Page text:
- Witnesses: These include the Three Witches, Lady Macbeth, the servant working for King Duncan and Banquo
Step Two: Information gathering
Students take a lesson to familiarise themselves with their roles and go through the evidence. The evidence can be drawn from the play itself and any available props, and will be shown in court during the trial.
Step Three: Preparation
The students in the ‘Prosecution’ and ‘Defence’ roles write down what they intend to say upon taking the stand.
Step Four: The verdict
Speeches should be written by the head Juror and the Judge. These will each take around five to ten minutes to deliver.
You can adjust these lessons to be as long or as short as you’d like, depending on the time available to you for reading and analysis.
Write a letter to Lady Macbeth
Here’s a separate activity you can do in addition to, or instead of the full trial activity. Before reading Act 1 Scene 5 of Macbeth, present a creative writing opportunity in which students get the chance to write in character as Macbeth himself, penning a letter to Lady Macbeth. The topic of the letter might include:
- The killing of the traitor
- His feelings about becoming Thane of Cawdor
- His meeting with the three witches
- Banquo’s prophecy
You could set an additional challenge of including a line from the play in the letter. Each letter topic can be planned together in student pairs. Both can use their existing knowledge of the play as well as some contextual knowledge.
At this point in the students’ learning, you can assess what the students have learnt about Macbeth, its collision of the supernatural world with the heroic world, and students’ overall understanding of the play as a whole.
To take this activity further still, fetch some envelopes and label them with your students’ names. Inside each will be a short message for students to read aloud and peer assess against a criteria suited to your next major assessment point.
These might consist of optional sentence starters, such as:
- I thought it would be important for you to know…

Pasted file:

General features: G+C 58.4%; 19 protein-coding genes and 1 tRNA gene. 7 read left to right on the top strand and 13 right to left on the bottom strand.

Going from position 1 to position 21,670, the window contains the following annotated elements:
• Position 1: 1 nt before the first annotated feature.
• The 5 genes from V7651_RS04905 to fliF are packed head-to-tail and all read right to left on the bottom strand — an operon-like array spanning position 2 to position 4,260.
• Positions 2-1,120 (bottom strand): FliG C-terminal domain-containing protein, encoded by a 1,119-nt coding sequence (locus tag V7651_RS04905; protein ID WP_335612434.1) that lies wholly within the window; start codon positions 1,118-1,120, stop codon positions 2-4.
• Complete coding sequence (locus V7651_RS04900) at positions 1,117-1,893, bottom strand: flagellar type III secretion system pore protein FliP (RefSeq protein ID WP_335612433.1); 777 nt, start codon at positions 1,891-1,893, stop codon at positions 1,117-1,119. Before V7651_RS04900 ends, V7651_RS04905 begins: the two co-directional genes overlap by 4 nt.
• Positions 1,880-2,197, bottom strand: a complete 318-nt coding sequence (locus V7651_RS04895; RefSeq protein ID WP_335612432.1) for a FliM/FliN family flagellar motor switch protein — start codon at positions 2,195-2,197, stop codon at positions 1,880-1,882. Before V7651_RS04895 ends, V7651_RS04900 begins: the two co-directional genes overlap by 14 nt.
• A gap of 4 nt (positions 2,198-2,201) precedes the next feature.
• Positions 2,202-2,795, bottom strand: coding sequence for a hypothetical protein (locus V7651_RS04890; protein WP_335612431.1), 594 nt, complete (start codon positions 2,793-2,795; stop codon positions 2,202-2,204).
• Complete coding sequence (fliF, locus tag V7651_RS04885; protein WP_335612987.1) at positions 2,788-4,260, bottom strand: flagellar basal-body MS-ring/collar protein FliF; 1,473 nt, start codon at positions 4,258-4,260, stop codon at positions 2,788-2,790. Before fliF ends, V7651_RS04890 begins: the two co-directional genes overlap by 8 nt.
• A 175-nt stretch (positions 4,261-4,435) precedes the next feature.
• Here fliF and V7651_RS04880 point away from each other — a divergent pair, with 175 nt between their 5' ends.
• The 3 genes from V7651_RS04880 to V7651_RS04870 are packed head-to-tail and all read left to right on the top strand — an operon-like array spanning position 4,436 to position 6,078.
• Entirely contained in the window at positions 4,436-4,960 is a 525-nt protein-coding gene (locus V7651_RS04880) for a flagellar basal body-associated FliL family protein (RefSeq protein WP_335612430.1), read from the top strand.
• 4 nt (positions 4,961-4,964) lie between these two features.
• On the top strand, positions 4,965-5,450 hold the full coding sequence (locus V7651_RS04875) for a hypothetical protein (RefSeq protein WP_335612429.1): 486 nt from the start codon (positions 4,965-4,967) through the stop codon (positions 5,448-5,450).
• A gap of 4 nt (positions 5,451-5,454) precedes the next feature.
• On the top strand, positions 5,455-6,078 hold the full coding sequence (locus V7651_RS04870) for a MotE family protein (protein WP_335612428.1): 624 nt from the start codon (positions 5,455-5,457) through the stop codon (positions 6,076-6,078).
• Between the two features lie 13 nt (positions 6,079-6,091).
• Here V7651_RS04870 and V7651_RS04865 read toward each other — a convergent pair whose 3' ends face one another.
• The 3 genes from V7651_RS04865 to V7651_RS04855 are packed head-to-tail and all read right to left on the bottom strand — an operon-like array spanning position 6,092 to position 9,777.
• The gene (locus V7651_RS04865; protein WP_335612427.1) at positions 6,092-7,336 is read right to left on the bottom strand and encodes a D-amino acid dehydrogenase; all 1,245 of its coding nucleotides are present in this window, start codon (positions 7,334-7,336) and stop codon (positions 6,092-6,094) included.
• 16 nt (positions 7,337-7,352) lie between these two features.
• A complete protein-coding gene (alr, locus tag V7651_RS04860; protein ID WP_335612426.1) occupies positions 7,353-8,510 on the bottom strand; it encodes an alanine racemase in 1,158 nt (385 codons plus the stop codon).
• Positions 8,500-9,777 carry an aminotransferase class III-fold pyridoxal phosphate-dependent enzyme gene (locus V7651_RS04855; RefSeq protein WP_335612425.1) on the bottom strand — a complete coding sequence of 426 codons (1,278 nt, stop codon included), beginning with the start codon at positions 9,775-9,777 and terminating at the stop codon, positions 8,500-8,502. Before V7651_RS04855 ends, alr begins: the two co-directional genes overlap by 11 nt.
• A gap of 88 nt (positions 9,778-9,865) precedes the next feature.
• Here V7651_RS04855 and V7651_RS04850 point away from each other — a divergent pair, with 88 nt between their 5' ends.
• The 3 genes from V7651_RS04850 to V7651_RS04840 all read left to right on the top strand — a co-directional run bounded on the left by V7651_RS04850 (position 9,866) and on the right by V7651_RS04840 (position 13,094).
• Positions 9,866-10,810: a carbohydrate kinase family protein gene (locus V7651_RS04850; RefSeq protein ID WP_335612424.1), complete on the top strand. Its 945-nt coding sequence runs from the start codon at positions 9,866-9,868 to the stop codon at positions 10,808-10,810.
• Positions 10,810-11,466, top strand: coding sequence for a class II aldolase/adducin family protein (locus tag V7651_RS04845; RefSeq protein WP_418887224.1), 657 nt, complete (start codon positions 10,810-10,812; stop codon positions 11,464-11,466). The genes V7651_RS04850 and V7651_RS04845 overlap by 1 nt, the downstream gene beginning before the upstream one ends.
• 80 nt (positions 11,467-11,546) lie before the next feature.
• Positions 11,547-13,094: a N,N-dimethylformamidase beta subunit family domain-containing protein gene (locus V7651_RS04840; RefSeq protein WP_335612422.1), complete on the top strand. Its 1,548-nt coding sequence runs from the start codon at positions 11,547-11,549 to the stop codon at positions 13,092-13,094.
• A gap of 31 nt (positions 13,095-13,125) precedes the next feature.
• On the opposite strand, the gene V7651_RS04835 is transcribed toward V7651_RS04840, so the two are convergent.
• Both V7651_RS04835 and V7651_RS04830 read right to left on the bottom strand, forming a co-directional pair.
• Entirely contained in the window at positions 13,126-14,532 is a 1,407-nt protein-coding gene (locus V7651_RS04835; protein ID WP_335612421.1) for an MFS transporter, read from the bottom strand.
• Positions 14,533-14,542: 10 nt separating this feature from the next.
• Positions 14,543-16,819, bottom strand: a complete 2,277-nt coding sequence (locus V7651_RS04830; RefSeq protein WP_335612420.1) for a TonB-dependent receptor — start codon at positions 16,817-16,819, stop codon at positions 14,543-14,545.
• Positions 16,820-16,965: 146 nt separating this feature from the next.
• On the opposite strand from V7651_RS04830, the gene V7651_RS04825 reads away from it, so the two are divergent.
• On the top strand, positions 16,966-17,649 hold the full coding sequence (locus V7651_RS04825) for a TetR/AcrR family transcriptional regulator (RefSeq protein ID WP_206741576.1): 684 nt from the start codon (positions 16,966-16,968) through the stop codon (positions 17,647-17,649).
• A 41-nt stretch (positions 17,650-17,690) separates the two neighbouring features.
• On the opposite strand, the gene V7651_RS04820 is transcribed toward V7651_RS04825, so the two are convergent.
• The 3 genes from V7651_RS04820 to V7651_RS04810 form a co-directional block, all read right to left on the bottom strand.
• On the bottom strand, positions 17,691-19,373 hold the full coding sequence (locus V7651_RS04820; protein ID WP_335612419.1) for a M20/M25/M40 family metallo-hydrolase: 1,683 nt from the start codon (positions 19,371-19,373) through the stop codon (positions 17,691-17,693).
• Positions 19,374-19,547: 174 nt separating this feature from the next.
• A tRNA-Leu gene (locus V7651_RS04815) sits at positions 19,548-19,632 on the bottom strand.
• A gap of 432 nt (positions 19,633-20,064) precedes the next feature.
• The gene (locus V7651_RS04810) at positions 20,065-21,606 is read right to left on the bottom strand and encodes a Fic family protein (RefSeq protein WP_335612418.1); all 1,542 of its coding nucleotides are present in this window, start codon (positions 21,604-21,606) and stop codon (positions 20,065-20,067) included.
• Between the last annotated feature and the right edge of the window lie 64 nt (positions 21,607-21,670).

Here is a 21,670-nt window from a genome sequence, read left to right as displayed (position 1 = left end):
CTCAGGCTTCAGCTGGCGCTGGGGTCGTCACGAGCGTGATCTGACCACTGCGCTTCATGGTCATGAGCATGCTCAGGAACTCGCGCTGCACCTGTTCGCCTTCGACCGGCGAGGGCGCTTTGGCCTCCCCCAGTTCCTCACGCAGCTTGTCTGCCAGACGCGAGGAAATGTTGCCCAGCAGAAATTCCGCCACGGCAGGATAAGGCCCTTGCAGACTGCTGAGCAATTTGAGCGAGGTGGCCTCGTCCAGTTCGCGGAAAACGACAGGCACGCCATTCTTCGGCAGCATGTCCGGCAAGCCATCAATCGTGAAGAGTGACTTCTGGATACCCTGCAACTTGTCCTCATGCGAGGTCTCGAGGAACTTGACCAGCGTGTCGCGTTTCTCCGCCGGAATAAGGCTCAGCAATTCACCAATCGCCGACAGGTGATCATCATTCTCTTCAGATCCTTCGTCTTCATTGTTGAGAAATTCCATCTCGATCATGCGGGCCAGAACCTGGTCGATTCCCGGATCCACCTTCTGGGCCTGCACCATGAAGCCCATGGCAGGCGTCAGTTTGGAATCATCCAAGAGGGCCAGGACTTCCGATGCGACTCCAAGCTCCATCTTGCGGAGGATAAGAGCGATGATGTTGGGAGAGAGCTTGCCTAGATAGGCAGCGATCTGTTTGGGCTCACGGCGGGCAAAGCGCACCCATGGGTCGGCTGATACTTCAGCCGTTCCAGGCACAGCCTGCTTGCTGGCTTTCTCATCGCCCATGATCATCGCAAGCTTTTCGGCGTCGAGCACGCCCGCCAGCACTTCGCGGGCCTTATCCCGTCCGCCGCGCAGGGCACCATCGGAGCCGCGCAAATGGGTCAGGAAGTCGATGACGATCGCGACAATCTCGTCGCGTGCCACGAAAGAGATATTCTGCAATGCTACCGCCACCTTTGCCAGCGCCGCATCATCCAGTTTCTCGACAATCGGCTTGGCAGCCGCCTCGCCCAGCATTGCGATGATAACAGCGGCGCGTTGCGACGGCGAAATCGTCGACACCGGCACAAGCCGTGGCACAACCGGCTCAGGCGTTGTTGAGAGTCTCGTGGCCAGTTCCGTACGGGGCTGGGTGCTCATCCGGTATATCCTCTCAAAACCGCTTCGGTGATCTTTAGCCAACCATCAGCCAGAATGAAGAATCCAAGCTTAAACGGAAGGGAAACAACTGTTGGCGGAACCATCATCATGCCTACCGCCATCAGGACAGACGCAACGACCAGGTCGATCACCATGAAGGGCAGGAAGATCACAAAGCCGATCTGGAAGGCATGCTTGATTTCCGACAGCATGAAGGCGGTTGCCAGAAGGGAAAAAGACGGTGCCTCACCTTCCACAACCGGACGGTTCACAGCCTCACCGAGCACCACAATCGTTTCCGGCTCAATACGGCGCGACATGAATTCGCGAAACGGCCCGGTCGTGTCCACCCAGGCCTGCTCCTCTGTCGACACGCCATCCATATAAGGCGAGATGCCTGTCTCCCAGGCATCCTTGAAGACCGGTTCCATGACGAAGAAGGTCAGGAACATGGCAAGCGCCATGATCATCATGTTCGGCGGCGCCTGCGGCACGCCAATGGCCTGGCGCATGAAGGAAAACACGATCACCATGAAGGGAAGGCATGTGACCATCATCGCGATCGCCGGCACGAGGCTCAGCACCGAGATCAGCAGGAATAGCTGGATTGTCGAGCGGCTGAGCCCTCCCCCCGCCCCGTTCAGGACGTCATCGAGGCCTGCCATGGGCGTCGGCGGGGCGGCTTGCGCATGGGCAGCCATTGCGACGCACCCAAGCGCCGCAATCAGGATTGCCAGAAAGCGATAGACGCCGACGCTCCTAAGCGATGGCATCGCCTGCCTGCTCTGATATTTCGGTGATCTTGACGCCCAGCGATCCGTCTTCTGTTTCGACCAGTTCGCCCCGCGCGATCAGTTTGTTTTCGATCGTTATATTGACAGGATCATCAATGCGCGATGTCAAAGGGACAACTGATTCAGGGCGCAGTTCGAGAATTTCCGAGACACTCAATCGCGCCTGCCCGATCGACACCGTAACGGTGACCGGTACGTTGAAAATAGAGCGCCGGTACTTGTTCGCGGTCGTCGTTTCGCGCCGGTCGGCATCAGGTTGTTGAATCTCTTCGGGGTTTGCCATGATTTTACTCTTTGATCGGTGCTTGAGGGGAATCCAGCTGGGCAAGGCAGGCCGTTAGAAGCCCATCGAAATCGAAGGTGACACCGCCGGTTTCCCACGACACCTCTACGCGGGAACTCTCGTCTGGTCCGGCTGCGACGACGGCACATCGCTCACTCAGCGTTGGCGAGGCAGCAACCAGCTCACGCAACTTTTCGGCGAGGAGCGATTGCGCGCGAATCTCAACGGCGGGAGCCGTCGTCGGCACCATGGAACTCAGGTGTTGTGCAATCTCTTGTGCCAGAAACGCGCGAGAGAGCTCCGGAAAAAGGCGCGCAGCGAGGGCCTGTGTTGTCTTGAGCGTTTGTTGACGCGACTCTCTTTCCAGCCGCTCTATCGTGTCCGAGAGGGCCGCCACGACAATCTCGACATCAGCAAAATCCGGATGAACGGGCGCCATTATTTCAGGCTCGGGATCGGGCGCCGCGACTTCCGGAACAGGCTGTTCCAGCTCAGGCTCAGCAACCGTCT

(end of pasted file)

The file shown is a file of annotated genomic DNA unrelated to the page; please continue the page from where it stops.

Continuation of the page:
- During my meeting with…
- From speaking to… I heard …
- It is unclear that… therefore, I was hoping you would help me better understand…
- I feel that …
- I truly believe that…
Alternatively, if you’ve read Act 1 Scene 5, get the students to write an unexpected letter from the Witches to Lady Macbeth.
The challenge will be to ensure rhyming couplets are used throughout. Remind students that it’s a rhyme scheme considered to create a spellbinding effect. By simply reading their letters aloud, it could cause the things they describe to happen for real!
- Guess who?
Print pictures representing a range of characters from Macbeth, display them at the front of the classroom and have the students describe out loud who each character is.
- What are we asking?
A low-stakes quiz never fails to gauge students’ knowledge, but try playing with the formula by getting students to write quiz questions to a list of ‘answers’ you’ve prepared on the board.
- Visual storytelling
Pass the students storyboard templates consisting of six to eight frames. Their task will be to capture the essence of each Act in a single frame, supported by a line from the play.
- Snake it!
Each student has to say out loud ONE adjective about a chosen character. Go round the room as quickly as you can – any repetition, and that student is out!
- 20 questions
Your students have the chance to conduct an interview with Macbeth. Have the students write down 20 questions they would ask, what his responses might be and how he would deliver them.
Meera Chudasama is an English, media and film studies teacher with a passion for design and research, and has developed course content for the Charted College of Teaching.